Last edited: Dec 26, 2019
  16. The price of used film gear follows the usual effect of demand vs availability. The asking price on auction sites is unreliable, and even the selling price depends on the demand for that item in a certain country or region. In general, only high end items are affected, and a very few of those will attain collector's status.

    Of the items I care to research, Hasselblad and Leica equipment is increasingly sparse at KEH.com, and priced accordingly. This is partly because auction sites are more attractive to sellers than the price offered by these retailers. That said, Hasselblad and Leica gear is still viable in the digital age. While I look for things I can actually use, my kids think my film gear belongs in a glass case (or Goodwill Industries).

    I recently bought a small turntable preamp, when an acquaintance asked to digitize some irreplaceable vinyl records. Her amazing electronics had no recording output, and my turntable has not been used in 45 years.
     
  17. Affordable digital cameras exceed the image quality of 35mm film cameras by most measures. I realize that the definition of "affordable" varies, but if you add in the cost of film and processing, digital is going to be cheaper. It's probably also true of the smaller medium formats, - again depending on one's definition of affordable. I think a digital camera that can match the quality of a 6 X 9 negative is still going to cost you a bundle, but maybe I'm wrong.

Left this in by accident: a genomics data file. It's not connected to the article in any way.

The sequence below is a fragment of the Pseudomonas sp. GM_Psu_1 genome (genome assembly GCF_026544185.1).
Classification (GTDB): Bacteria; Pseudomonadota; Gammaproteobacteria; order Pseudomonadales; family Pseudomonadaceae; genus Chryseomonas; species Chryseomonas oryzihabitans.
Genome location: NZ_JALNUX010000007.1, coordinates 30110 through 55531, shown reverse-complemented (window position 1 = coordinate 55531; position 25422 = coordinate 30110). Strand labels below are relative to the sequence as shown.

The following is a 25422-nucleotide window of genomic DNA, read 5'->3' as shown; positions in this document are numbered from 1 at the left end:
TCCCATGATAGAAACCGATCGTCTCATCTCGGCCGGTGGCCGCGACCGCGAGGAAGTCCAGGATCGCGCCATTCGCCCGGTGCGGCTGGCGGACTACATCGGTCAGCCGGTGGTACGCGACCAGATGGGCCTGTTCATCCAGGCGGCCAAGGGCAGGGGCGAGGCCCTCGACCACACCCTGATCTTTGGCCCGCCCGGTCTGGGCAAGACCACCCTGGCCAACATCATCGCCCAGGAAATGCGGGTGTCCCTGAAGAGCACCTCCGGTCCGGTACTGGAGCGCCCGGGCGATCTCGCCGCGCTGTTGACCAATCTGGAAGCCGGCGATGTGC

Still there are people like me who for various reasons enjoy using film and film cameras. It might be nostalgia. It might be the process of using film. It could be the film "look" or any number of other reasons. Part of the film resurgence though is just fad and that will fade. It might reappear some time in the future or it may not. For that reason I expect that in the long run film camera costs will drop. There will be some that will always be sought after. But some of the more pedestrian cameras that have recently enjoyed an uptick in interest will see their prices fall.
     
  18. THE Biggest reason to shoot film is that it allows you to print.
    There is no red-light, darkroom, equivalent in the digital realm.
    For THAT scenario, it is film or nothing.
     
  19. I don't worry about the prices of film cameras because I already have good enough film cameras to use for the rest of my life.
     
  20. Cameras are still pretty cheap, but lenses in general are not as cheap. Still, compare the capability you can buy in film equipment to comparable digital equipment, and film is a bargain, even for some higher end equipment (not considering Leica or Hasselblad for instance, but a lot of other stuff). If you want to take pictures, film is very cost effective, even considering the cost of film and development. Capital outlay can be quite low (under $50 for a very decent 35mm SLR with a great normal lens). Decent digital starts at 10x that.